Five Things We Liked This Week – 30/04/21

Further Listening:

5. Two Hands Really PACKS A Punch

PACKS are a Toronto-based band, acting as a vehicle for the songwriting of band-leader Madeline Link. Now expanded to a four-piece, PACKS recorded their debut, Take The Cake, between Toronto, and the Ottawa suburbs where Madeline isolated with her parents at the start of 2020. The album will come into the world next month as a joint release between Fire Talk and Royal Mountain, and this week PACKS have shared the latest track from it, Two Hands.

Described by Madeline, as, “quite literal”, Two Hands is a song about the joys of taking a walk, an experience Madeline suggests, “can transform your outlook on life, whether you are enraptured by a sunset full of colours only imagined in cartoons, you receive a sweet acknowledgement of existence from a stranger, or you get into a yelling match with a raving skeletor“. Musically, the track has a certain stomping-through-muddy-puddles charm, with the chugging guitar-line serving as a base for Madeline’s expressive vocal melodies, the whole thing bringing to mind the likes of Colleen Green or Forth Wanderers. There seems to be a certain amount of buzz around PACKS at the moment, and it is easy to see why, at a time when the world seems heavy, they have the ability to take your mind somewhere else, and remind you of all the little joys that life still has to offer for us all.

Take The Cake is out May 21st via Fire Talk / Royal Mountain. For more information on PACKS visit https://packstheband.com/.

4. Cheekface Are Too Big For The Trash

2021 has already been a busy year for Los Angeles indie-rockers, Cheekface, following the January release of their extremely well-received second album, Emphatically No. A collection of songs about the surprisingly mundane everyday experience of watching a world in crisis, Emphatically No was a record that was equal parts wryly comic and crushingly real. With touring understandably on hold, the band have wasted no time in getting back to releasing music, and this week shared their new single, We Need A Bigger Dumpster.

The track picks up where Emphatically No left off, as the band explain this is a song about, “boredom, panic, disease, consumer products, self-sabotage and Fritos“. Throughout the track, vocalist Greg Katz, seems to look at what the world tells us we want, and how that contrasts with our actual needs, how products are forced on us when all he really wants is, “to be with other people like me”. Musically, it is classic Cheekface, as sing-speak vocals in the mold of Jonathan Richman, meet clattering slacker-rock guitars, with the addition of a subtle touch of Darwin Deez-like indie-pop charm. While between-album singles can sometimes feel a little throw-away, this feels the opposite, a song so good they just couldn’t wait to get it out into the world, as they shout repeatedly in the tongue-in-cheek chorus, “everything is fine”, and with Cheekface in your headphones, for a few moments it really feels like it is.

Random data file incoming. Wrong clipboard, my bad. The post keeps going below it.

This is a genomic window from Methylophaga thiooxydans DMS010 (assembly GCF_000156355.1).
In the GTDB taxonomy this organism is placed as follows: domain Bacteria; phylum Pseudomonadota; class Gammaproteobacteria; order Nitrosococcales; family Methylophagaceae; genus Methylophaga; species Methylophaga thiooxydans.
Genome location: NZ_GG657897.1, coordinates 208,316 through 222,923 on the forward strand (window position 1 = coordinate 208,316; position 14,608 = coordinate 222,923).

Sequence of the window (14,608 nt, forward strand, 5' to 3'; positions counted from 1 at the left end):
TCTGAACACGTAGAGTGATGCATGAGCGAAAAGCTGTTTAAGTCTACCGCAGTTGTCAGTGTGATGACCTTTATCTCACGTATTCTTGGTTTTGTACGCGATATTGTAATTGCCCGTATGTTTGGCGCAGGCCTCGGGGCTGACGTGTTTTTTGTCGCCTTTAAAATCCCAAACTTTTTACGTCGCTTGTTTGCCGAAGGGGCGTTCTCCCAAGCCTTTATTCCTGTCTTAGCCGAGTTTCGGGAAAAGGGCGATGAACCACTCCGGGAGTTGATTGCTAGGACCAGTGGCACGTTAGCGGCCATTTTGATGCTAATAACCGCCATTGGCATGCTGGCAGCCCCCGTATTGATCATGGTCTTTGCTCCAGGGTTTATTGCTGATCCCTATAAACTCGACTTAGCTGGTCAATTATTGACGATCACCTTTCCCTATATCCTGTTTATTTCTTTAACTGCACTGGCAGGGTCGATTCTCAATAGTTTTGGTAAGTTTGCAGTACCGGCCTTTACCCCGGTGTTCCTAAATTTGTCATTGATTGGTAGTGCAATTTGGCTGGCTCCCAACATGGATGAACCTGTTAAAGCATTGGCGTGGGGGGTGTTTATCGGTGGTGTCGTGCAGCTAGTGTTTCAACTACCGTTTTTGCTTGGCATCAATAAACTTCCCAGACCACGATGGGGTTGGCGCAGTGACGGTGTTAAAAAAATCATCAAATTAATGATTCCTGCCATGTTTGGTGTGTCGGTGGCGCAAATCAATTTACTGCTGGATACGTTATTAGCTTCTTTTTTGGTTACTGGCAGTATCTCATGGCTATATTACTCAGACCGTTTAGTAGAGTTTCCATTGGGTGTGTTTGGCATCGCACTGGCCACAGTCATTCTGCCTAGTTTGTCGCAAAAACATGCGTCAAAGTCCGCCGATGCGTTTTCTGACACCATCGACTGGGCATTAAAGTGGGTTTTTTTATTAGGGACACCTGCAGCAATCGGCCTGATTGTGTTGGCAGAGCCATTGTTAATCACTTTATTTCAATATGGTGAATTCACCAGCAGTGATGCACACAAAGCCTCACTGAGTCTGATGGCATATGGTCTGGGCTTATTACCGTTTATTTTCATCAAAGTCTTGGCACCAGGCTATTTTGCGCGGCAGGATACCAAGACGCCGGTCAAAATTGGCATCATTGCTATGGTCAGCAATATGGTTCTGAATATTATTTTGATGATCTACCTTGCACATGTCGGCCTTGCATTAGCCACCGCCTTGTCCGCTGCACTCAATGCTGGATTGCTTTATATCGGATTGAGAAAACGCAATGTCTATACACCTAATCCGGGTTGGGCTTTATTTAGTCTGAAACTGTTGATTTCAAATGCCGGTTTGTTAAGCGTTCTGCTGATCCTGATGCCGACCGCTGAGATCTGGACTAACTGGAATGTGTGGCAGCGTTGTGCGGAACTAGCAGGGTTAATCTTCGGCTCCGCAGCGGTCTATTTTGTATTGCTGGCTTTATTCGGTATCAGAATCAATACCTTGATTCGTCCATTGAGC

Emphatically No is out now via New Professor. For more information on Cheekface visit https://cheekface.bandcamp.com/

3. Watch The Sunset Over The Pastel Coast

Listening to the music of Pastel Coast, it’s not at all surprising that they hail from a city by the sea. The music that the French indie-poppers, from the shores of Boulogne-sur-Mer, make seems to walk the line of hazy sunshine and crashing waves. The band, fronted by Quentin Isidore, first emerged back in 2019, with their well-received debut, Hovercraft, which saw them tipped as the future of French-indie music. Two years on the band are set to soundtrack your summer, with their new album Sun, arriving in June as a co-release between Shelflife and Groover Obsessions, and this week Pastel Coast shared the latest single from it, Sunset.